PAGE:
Grassley, Baucus ask for details of effort to muzzle a doctor’s concern about Avandia risks
WASHINGTON — In response to testimony given today to a House committee reviewing the safety of the diabetes drug Avandia, Sens. Chuck Grassley and Max Baucus today asked GlaxoSmithKline and the University of North Carolina to account for intimidation of a medical researcher who suggested the drug may carry risks beyond those contained in the FDA label on the drug.
“Today’s testimony reveals a repeat in the pattern we’ve seen unfold during the last three years, starting with Vioxx, where extraordinary efforts are taken to protect drug sales at the expense of public safety. It’s the FDA’s job to overcome these efforts and make certain that science and safety prevail,” Grassley said.
“I’ve become convinced that the FDA’s current structure doesn’t give the post-market surveillance of drugs the voice and power that’s necessary to protect the public, and I’m committed to do everything possible to strengthen the FDA’s monitoring of drugs once they are the market.”
“If pharmaceutical executives tried to silence a researcher who found safety issues with Avandia, then we’ve found a whole new level of culpability here. If credible research exposes the risk of death for patients taking a drug, then any drug company attempt to squelch that information would be morally reprehensible,” said Chairman Baucus. “The Finance Committee has a responsibility to root out the facts and take whatever action is appropriate to protect Medicare and Medicaid beneficiaries.”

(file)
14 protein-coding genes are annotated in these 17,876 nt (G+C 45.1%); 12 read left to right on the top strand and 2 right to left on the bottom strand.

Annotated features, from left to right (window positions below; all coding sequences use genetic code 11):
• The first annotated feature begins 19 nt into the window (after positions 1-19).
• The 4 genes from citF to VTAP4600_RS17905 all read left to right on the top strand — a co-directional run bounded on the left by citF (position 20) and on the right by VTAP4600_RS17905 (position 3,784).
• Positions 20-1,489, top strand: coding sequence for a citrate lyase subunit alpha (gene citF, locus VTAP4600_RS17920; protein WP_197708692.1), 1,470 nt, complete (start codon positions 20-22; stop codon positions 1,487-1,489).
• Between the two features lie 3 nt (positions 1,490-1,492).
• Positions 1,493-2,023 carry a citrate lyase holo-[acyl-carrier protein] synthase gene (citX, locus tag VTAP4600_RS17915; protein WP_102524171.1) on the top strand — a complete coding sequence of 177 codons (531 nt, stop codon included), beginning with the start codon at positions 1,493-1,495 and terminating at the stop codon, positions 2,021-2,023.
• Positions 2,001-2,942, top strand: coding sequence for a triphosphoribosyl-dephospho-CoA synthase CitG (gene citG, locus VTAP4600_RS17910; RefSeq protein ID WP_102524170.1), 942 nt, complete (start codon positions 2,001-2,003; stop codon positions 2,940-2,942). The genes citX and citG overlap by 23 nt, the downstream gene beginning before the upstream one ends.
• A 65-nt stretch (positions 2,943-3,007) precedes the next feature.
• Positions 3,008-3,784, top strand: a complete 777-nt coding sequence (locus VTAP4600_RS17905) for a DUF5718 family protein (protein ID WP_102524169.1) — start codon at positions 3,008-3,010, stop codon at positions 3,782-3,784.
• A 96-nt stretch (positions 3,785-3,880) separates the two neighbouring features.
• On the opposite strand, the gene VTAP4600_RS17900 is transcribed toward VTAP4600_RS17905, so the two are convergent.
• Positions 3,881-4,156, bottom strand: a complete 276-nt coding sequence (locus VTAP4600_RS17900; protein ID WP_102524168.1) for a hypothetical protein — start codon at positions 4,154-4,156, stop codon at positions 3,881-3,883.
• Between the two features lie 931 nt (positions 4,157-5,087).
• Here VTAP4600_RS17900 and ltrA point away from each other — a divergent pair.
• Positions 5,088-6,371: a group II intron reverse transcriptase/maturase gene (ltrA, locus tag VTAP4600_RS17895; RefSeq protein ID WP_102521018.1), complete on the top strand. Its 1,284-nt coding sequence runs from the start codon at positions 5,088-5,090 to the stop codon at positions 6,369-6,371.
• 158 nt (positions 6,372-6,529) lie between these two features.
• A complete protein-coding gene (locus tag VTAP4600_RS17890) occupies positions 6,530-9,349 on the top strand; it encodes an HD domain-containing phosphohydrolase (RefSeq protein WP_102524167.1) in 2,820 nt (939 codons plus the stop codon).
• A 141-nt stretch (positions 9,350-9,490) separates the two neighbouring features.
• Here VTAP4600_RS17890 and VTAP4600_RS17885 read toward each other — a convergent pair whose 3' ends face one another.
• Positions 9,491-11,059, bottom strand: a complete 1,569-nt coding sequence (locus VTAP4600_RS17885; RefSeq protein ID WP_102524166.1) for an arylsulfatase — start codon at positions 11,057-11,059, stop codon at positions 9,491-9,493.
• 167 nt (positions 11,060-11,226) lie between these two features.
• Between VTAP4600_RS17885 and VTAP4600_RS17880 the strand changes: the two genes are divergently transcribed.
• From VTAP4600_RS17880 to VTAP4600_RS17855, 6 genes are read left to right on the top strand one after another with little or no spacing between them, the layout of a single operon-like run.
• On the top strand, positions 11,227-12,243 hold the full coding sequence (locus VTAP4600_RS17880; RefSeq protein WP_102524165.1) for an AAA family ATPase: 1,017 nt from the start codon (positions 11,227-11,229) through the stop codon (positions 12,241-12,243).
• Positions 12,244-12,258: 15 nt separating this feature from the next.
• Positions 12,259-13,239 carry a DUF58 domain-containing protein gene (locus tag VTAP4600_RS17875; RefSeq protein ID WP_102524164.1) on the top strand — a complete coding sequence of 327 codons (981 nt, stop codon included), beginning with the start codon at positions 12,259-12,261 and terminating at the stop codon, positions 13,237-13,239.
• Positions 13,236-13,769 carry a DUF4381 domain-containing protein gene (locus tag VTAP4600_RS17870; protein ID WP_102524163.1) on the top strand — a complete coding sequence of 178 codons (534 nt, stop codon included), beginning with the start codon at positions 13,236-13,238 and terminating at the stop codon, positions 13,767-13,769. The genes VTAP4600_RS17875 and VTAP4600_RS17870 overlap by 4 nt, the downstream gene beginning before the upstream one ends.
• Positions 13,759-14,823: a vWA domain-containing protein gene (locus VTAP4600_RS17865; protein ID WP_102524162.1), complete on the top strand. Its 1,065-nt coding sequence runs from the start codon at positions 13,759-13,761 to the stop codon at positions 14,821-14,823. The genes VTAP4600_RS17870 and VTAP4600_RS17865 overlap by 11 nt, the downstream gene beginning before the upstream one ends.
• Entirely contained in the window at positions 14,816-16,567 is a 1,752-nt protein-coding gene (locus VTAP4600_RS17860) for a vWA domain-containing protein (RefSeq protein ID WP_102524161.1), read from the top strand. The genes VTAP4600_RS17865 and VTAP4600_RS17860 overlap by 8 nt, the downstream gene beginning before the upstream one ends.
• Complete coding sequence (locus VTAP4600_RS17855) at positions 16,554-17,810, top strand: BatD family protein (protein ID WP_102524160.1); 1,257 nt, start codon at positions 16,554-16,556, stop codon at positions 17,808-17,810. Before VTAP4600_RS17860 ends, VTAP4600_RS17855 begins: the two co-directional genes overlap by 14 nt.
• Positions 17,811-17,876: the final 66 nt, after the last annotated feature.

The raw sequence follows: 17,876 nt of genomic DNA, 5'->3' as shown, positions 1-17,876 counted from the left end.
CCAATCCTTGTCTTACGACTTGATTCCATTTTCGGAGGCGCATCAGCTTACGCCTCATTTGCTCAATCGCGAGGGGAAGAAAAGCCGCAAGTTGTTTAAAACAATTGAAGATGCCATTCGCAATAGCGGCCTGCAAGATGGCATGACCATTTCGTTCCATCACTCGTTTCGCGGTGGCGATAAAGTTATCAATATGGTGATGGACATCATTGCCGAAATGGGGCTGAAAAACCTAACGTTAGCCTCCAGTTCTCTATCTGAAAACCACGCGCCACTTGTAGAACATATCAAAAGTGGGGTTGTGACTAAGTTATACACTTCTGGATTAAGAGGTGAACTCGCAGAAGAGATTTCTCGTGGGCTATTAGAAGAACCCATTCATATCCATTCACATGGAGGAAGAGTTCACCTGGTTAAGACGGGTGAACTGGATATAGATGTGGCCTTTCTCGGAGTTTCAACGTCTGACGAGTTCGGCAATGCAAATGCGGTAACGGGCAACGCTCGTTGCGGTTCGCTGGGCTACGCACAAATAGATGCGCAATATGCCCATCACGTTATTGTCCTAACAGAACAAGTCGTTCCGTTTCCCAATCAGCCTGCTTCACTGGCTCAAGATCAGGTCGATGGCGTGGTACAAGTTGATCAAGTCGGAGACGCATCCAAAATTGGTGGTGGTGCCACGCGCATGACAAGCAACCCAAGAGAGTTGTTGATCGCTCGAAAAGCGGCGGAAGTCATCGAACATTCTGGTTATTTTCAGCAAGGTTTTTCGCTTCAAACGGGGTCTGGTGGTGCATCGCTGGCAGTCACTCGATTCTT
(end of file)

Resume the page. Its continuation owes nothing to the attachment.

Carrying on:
Baucus is Chairman and Grassley is Ranking Member of the Senate Committee on Finance. The text of their letters to the drug maker and the university follows here.
Next Article Previous Article
- Wyden Statement on Trump Executive Actions on Unemployment Benefits, Payroll Tax Cut
- Wyden Offers Bill to Guarantee Affordable Vaccine, Access to Health Care for American Families
- Wyden Statement on July Jobs Report
- Wyden Reaction to Lawsuit Against NRA
- Wyden, Cortez Masto Propose Bill to Reduce Police Violence During Mental Health Crises